Low-dose creatine supplementation enhances fatigue resistance in the absence of weight gain
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Objective: We examined the effects of 6 wk of low-dose creatine supplementation on body composition, muscle function, and body creatine retention. Methods: Twenty healthy men and women (21 ± 2 y old) were randomized to receive creatine (0.03 g • kg <sup>-1</sup> • d-1; n=10, 4 women) for 6 wk in a double-blind placebo-controlled fashion. Participants were tested on two occasions before supplementation to establish a reliable baseline, and then were retested after supplementation. Testing included body composition, maximal strength (three-repetition maximal concentric knee extension at 180 degrees/s), muscle fatigue (five sets of 30 concentric knee extensions at 180 degrees/s), and plasma creatine concentration. Results: There were no significant differences in body mass, fat-free mass, fat mass, body fat percentage, total body water, or maximal strength in either group from before to after supple-mentation (all P > 0.05). After supplementation, plasma creatine increased significantly in the creatine group (+182%, P = 0.03), with no difference in the placebo group. Compared with baseline values, creatine-supplemented volunteers were more resistant to fatigue during sets 2 (7%), 3 (9%), 4 (9%), and 5 (11%) (all P < 0.05). In placebo-supplemented participants, there was no improvement in fatigue resistance during sets 2 (0%), 3 (1%), 4 (0%), and 5 (1%) (all P > 0.05). Conclusion: Ingesting a low dose (2.3 g/d) of creatine for 6 wk significantly increased plasma creatine concentration and enhanced resistance to fatigue during repeated bouts of high-intensity contractions.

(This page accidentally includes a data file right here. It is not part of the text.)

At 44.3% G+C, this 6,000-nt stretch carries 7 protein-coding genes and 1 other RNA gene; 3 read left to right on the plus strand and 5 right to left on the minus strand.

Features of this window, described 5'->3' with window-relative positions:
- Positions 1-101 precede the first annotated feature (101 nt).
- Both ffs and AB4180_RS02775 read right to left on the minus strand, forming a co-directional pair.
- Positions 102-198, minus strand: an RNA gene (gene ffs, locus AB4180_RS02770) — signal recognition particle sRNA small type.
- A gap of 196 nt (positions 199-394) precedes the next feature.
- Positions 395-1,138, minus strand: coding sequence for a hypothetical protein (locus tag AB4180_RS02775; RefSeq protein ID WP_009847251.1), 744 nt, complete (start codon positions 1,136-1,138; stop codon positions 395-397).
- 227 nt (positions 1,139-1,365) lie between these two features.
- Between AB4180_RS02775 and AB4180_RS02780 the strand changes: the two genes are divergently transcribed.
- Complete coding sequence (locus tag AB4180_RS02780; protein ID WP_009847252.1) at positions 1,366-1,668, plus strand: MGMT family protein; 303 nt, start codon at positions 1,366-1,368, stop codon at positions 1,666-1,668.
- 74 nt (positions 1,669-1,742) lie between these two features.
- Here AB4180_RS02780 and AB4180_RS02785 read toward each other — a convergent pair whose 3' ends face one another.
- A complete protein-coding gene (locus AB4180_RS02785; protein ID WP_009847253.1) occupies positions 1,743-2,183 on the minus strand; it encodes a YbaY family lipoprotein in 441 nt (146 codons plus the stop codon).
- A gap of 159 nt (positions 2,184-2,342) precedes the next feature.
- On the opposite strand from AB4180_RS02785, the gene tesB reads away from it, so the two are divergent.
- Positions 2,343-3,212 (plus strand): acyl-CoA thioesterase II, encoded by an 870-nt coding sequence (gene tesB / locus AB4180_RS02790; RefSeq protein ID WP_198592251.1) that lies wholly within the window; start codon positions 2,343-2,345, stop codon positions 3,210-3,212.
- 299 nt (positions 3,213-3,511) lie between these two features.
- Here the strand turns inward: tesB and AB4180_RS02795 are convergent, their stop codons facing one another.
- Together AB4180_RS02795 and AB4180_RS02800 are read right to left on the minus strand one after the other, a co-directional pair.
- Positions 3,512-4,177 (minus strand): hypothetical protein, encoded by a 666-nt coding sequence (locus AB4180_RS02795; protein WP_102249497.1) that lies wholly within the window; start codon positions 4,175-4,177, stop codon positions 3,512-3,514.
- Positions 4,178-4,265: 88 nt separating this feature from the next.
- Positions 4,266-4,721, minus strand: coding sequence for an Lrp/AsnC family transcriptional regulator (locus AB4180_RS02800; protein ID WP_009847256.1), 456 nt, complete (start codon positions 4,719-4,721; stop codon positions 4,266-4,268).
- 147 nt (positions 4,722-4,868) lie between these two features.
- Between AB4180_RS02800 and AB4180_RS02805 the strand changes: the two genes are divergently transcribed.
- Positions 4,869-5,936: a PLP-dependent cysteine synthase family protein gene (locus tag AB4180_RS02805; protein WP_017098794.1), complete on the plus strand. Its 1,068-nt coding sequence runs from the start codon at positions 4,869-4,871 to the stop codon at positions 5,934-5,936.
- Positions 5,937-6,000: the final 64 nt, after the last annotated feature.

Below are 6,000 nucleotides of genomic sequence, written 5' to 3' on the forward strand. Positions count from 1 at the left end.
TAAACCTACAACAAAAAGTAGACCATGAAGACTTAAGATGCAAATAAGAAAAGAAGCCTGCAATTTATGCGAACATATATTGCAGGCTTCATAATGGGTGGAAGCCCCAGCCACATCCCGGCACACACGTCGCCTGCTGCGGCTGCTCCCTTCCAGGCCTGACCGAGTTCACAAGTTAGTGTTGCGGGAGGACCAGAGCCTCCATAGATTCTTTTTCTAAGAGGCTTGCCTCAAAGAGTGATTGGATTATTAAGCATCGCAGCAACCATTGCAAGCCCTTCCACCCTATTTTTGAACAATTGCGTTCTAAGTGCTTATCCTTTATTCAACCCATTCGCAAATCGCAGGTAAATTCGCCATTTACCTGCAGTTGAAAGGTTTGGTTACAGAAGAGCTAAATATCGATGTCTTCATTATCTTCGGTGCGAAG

Rawson ES, MJ Stec, SJ Frederickson, and MP Miles. Low-dose creatine supplementation enhances fatigue resistance in the absence of weight gain. Nutrition, 27:451-455, 2011.